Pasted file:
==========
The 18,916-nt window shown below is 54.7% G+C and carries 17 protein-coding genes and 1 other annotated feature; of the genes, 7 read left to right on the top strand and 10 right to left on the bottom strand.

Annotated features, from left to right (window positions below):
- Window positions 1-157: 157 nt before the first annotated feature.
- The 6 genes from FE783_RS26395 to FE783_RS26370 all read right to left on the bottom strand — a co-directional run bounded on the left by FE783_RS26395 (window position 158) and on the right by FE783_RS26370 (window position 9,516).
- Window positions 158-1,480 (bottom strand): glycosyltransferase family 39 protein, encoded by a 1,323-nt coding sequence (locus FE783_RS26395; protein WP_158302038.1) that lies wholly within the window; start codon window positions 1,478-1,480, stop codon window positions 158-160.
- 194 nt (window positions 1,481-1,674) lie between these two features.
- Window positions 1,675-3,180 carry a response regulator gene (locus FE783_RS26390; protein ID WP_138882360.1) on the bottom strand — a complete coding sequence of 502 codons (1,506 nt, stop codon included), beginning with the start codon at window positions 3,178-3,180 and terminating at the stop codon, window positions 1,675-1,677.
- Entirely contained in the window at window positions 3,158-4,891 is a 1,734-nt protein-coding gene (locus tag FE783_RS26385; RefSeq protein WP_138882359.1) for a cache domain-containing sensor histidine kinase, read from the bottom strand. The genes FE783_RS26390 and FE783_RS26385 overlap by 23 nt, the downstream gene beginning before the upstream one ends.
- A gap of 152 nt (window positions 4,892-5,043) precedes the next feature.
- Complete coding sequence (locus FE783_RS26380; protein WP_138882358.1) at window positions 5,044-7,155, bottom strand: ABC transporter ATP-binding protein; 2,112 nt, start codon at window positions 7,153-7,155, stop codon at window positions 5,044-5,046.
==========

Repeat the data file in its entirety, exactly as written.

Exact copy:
The 18,916-nt window shown below is 54.7% G+C and carries 17 protein-coding genes and 1 other annotated feature; of the genes, 7 read left to right on the top strand and 10 right to left on the bottom strand.

Annotated features, from left to right (window positions below):
- Window positions 1-157: 157 nt before the first annotated feature.
- The 6 genes from FE783_RS26395 to FE783_RS26370 all read right to left on the bottom strand — a co-directional run bounded on the left by FE783_RS26395 (window position 158) and on the right by FE783_RS26370 (window position 9,516).
- Window positions 158-1,480 (bottom strand): glycosyltransferase family 39 protein, encoded by a 1,323-nt coding sequence (locus FE783_RS26395; protein WP_158302038.1) that lies wholly within the window; start codon window positions 1,478-1,480, stop codon window positions 158-160.
- 194 nt (window positions 1,481-1,674) lie between these two features.
- Window positions 1,675-3,180 carry a response regulator gene (locus FE783_RS26390; protein ID WP_138882360.1) on the bottom strand — a complete coding sequence of 502 codons (1,506 nt, stop codon included), beginning with the start codon at window positions 3,178-3,180 and terminating at the stop codon, window positions 1,675-1,677.
- Entirely contained in the window at window positions 3,158-4,891 is a 1,734-nt protein-coding gene (locus tag FE783_RS26385; RefSeq protein WP_138882359.1) for a cache domain-containing sensor histidine kinase, read from the bottom strand. The genes FE783_RS26390 and FE783_RS26385 overlap by 23 nt, the downstream gene beginning before the upstream one ends.
- A gap of 152 nt (window positions 4,892-5,043) precedes the next feature.
- Complete coding sequence (locus FE783_RS26380; protein WP_138882358.1) at window positions 5,044-7,155, bottom strand: ABC transporter ATP-binding protein; 2,112 nt, start codon at window positions 7,153-7,155, stop codon at window positions 5,044-5,046.